Is There Enough Bandwidth Available To Support 100% Of The World Moving To Cloud Solutions?

Bandwidth Availability

It’s a question I’ve asked dozens of times in my blog and one I have talked to a number of different audiences and groups to and about. Is the total available deployed bandwidth enough to support the overall impact and requirements of the emerging cloud solutions?

The initial answer is no not really. The first issue is of course that the total requirements for bandwidth at any one time today are more than the system can handle. There are people who do not leverage the internet and cloud solutions full time but that number is decreasing rather than being stable or increasing. The people that “connect” connect more often and for a longer period during the work day.

I call that concept the “bandwidth shell game”  because like the famous shell game that proves the adage the hand is faster than the eye change is faster than infrastructure. At times that shell game works perfectly and at other times the bandwidth available for any one user begins to fade quickly. The problem is the number of services that are moving to cloud based scenarios is increasing not decreasing. The solutions deploying today don’t require less fidelity of connectivity, they require more fidelity of connectivity.

At the same time the connection window isn’t closing its actually growing wider. More people are connected to more solutions for more time during the day. The work day that once supported a 8 am eastern time to 6 pm eastern time window leaving a solid 14 hours a day for backup and system recovery is now gone.

We could have hoped that the IPV4 “address” problem would have ended this conversation, by forcing us to slow down on the number of IP devices. Or that bandwidth providing companies would begin capping internet bandwidth per person (which they are today). The problem is that instead of the one device connecting as was the case as recently as 10 years ago, now the average user has 3 or more devices connecting. Some of the devices in question not just connecting at the same time they also connect all the time. With this change we lose the concurrency advantage. More users connected with more devices for more time, both connection total and connected total time. Add to that the overall increase in the fidelity requirements for the applications users are connecting to.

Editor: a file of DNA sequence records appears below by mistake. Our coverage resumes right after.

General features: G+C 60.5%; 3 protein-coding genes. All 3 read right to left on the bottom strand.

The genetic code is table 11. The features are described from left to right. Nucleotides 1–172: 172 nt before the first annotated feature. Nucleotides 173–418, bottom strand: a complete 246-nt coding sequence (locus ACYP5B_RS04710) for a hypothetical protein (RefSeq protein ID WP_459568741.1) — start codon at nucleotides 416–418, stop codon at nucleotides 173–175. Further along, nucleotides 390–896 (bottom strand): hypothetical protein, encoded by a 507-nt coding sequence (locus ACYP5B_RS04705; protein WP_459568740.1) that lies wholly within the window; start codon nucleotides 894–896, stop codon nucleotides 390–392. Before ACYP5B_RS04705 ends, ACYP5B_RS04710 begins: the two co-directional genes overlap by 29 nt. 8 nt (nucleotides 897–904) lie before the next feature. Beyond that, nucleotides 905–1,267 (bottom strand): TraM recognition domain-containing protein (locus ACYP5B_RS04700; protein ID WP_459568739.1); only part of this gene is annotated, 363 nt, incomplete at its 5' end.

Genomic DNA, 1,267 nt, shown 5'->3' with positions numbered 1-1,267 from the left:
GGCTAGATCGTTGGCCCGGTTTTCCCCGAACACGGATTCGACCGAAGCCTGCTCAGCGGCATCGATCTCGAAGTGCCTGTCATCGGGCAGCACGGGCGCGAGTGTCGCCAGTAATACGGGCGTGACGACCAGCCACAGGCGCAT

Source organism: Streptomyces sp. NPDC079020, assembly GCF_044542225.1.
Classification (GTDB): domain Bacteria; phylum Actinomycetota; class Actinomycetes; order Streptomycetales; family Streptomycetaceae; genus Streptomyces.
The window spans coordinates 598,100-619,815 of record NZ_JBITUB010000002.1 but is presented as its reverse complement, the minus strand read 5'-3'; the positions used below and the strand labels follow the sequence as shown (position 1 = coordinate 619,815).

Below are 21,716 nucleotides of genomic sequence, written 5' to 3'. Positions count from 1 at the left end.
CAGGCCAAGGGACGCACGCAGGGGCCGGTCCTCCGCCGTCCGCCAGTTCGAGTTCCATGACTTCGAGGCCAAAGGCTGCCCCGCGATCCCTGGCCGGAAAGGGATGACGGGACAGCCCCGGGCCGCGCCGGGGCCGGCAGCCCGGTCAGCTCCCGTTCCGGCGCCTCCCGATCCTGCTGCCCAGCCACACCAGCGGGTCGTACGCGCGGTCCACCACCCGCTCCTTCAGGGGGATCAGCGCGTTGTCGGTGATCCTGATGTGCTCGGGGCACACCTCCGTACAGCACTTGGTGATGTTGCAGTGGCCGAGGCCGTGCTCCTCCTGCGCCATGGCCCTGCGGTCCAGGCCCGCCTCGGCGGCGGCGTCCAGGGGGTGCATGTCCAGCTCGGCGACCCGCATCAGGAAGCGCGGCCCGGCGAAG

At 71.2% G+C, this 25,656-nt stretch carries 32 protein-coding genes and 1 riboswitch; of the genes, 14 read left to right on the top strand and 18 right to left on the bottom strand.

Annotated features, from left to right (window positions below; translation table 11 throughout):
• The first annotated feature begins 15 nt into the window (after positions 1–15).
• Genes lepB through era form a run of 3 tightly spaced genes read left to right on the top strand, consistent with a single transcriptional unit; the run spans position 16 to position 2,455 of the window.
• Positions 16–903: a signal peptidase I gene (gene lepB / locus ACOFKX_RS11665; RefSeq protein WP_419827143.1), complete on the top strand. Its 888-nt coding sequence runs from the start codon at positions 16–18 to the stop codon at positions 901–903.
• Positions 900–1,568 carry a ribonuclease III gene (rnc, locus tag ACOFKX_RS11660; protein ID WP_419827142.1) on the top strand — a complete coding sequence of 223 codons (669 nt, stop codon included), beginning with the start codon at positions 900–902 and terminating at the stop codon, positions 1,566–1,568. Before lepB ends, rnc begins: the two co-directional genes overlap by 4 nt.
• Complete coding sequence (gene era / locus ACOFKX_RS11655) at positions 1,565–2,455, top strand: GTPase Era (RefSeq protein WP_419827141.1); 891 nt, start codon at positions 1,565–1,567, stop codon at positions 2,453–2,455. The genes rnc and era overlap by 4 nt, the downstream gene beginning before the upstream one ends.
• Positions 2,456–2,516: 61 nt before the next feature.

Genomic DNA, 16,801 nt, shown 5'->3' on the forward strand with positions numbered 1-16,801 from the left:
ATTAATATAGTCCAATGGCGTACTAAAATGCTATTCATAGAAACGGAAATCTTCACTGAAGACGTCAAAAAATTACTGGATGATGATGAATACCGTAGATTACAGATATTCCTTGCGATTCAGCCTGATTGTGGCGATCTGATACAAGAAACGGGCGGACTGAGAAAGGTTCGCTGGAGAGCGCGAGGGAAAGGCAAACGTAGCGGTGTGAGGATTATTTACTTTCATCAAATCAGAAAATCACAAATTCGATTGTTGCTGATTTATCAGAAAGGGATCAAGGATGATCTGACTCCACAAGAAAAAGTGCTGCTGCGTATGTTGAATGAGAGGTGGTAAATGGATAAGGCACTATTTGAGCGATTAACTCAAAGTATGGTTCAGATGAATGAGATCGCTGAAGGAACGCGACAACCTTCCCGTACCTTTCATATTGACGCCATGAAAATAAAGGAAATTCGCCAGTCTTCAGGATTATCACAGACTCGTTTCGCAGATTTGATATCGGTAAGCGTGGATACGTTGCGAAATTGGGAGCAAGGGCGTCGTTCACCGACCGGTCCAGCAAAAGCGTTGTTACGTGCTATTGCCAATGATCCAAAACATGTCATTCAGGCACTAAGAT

This is a great argument for building private cloud solutions within organizations in the short run. Private clouds that once built will leverage the existing LAN/WAN connectivity and don’t dump additional organizational traffic to the internet.  Like the hope that the IPv4 problem (running out of available addresses while waiting for organizations to deploy IPv6) this is a short term solution to a long term problem.

The other issue with this overall solution is that we are assuming that the traffic of today stays the same going forward. The history of the internet tells us that isn’t the case. The explosion of social media will continue to alter the patterns of connectivity. Social media doesn’t just drive connections; it drives longer more sustained connections. The average social media user connects to social solutions and stays online for longer than many other web sites. As organizations adopt the concepts of social computing that concept of higher sustained connection will continue to drive connections.

You see in the end it remains a shell game. No matter how well we watch the bandwidth or for that matter limit the number and placement of shells in the game, the hand remains faster than the eye.  The need for internet bandwidth already outstrips the available capacity of the current system. The reality is that today less than 30% of the world’s population consumes a large percentage of the currently available bandwidth. As we drive the number of devices connected, the number of total connections and increase the time of those connections can we find enough bandwidth to fill the need?

By Scott Andersen

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